Methods, Equipment, Chemicals

I show two sorts of images: photos taken with the stereo microscope ("binocular") and photos taken with a compound microscope. The binocular has a consumer electronics camera attached and the compound microscope has a USB camera sending a raw video stream directly to the computer. The second setup is much faster, allowing for focus stack series consisting of ~100 exposures to be taken in 1-2 minutes. A manual white balance is done for both cases. It should be straightforward to distinguish photos from the binocular with incident light (more vivid colours) from photos in transmitted light (better resolution).

All specimens where caught by net sweeping. The whole net contents is killed in fumes of ethyl acetate and transferred to airtight glass jars and stored in a deep freezer at -22°C for later examination. Single specimens were put immediately to a deep freezer. After unfreezing the specimens look like freshly caught.

I usually first make a photo of the whole body of the fresh specimen, preferably in the pinned state. Proper orientation of pinned specimens is done with the "entoball" from To adjust the brightness of the background I found it sufficient to use a black, grey and white card, depending on the brightness of the specimen. Whole body images ususally are focus stacks consisting of ~10 exposures, photos of details consist of fewer exposures or are not stacked at all. As I found it more convenient to remove the terminalia and other parts in the unpinned state, I use folded pieces of card (black, grey, white) for orientation. Small gnats and midges which dry and distort too quickly, and material intended for barcoding is sometimes shown in alcohol, where dusting patterns are sometimes impossible to show.

Clearing of terminalia, legs, ... is done by leaving the parts overnight in 10% KOH, then they are tranferred to pure water (~10 min), to glacial acetic acid (~10 min) and finally to glycerol. When the streaks visible after moving the parts have almost disappeared (~ 1h), they are transferred to a slide with a rounded excavation into a drop of glycerol about 1/3 the diameter of the excavation. I wait again for ~10 min and then start to dissect and to orient the part under the binocular and make a photo under the compound microscope. To be able to work without a coverslip, I use a 20x and 40x Objective from an inverse microscope with a long working distance (and lower resolution). Parts too large to be placed under the compound microscope, I'm shooting with the binocular in a watch glass with incident light.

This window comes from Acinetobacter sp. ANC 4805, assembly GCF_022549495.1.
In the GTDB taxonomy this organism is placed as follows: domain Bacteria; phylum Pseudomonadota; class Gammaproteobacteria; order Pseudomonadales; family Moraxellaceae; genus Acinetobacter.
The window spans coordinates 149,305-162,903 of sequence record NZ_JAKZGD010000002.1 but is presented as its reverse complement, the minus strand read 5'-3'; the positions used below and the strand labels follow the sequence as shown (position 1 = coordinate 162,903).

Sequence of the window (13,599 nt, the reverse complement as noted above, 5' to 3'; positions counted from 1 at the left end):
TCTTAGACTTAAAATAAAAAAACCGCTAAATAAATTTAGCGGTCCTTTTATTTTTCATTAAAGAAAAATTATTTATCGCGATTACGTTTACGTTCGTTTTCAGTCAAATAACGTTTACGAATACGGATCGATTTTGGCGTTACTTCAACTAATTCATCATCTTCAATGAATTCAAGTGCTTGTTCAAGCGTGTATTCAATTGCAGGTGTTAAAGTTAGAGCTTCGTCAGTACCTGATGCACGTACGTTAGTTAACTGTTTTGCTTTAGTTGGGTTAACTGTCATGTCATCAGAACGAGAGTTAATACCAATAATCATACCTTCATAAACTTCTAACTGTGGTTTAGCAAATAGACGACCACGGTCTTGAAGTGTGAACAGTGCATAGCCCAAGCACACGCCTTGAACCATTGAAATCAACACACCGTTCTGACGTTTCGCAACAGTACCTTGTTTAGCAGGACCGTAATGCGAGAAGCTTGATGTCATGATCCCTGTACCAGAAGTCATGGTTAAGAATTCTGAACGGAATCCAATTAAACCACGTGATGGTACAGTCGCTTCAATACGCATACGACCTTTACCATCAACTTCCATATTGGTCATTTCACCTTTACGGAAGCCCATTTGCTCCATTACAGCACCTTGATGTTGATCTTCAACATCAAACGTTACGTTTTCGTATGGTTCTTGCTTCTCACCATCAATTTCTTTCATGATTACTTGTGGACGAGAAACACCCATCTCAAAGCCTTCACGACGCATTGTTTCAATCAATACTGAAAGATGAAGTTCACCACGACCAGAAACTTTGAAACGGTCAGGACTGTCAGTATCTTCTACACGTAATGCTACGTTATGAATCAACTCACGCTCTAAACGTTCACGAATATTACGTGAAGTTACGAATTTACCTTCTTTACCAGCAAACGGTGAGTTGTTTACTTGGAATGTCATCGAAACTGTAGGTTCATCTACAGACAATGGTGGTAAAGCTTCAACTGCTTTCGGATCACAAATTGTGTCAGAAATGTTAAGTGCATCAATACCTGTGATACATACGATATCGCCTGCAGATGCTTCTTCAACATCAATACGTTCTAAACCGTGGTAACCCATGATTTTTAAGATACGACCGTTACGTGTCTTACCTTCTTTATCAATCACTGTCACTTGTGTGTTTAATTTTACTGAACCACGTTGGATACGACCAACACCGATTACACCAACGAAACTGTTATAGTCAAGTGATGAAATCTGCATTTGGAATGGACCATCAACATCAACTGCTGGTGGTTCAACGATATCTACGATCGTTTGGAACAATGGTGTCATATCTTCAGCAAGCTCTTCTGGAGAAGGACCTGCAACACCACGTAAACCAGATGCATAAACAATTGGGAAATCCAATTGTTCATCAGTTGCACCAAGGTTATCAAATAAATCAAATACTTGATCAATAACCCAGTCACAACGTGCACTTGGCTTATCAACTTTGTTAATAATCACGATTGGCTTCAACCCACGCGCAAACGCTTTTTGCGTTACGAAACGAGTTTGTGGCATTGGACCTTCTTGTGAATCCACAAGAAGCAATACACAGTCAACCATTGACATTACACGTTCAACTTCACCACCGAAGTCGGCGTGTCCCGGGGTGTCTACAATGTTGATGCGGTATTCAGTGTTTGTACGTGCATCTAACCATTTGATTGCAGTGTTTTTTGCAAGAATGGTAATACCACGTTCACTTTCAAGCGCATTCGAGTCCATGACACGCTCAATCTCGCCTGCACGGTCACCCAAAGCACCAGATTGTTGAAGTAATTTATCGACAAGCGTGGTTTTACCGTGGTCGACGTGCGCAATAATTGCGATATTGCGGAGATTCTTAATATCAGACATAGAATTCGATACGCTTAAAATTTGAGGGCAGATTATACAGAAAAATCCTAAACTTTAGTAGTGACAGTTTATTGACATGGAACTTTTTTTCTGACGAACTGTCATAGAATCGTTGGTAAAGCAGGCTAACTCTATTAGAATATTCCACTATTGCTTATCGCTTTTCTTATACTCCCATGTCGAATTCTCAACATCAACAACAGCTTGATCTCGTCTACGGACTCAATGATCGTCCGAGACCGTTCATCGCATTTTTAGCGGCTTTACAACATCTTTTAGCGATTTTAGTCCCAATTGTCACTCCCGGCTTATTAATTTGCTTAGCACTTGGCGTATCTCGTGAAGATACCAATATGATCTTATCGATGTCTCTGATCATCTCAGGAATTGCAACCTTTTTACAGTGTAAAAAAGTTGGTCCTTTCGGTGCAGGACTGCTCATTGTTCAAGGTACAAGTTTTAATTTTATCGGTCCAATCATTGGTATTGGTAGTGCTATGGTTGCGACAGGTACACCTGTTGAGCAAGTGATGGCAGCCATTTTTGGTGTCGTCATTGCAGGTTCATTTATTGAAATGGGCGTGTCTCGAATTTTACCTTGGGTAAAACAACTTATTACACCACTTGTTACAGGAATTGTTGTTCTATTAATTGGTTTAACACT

Clearing the whole specimen, after having documented colours and dusting, is sometimes useful. The wings should be kept in alcohol, because they are damaged by KOH and before transferring the specimen to acetic acid head, legs and terminalia should be separated to avoid breaking by the quickly forming CO2 bubbles. To remove gas bubbles the parts are placed in isopropyl alcohol and then back to glycerol.

For the best possible resolution the dissected parts are embedded in Malinol (artificial Canada Balsam). Before they are placed for ~1h in 2-propanol (isopropyl alcohol) washing out all hydrophilic substances.  Very small parts I transfer with a glass pipette from the alcohol to the slide, add an appropriate drop of mountant, and, after a few minutes, orient the part and add the coverslip. Care must be taken that the alcohol is not evaporated before mountant is added.

After a few days the viscosity of Malinol is high enough to orient the part by moving the coverslip and pressing it down at one side. This way one can show arbitrary orientations provided enough mountant has been added. Using too much mountant degrades the quality of the photos, because high resolution objectives are calculated for thin samples/coverslips. (The refraction index of Malinol is very similar to the index of the coverslip.)

Most of the image processing and creation of html stuff has been automatized by some simple scripts. The additional software used is Gimp, two components from the Hugin suite (align_image_stack and enfuse), and exiftool.

For more details see Basic Introduction and Working at Higher Resolution.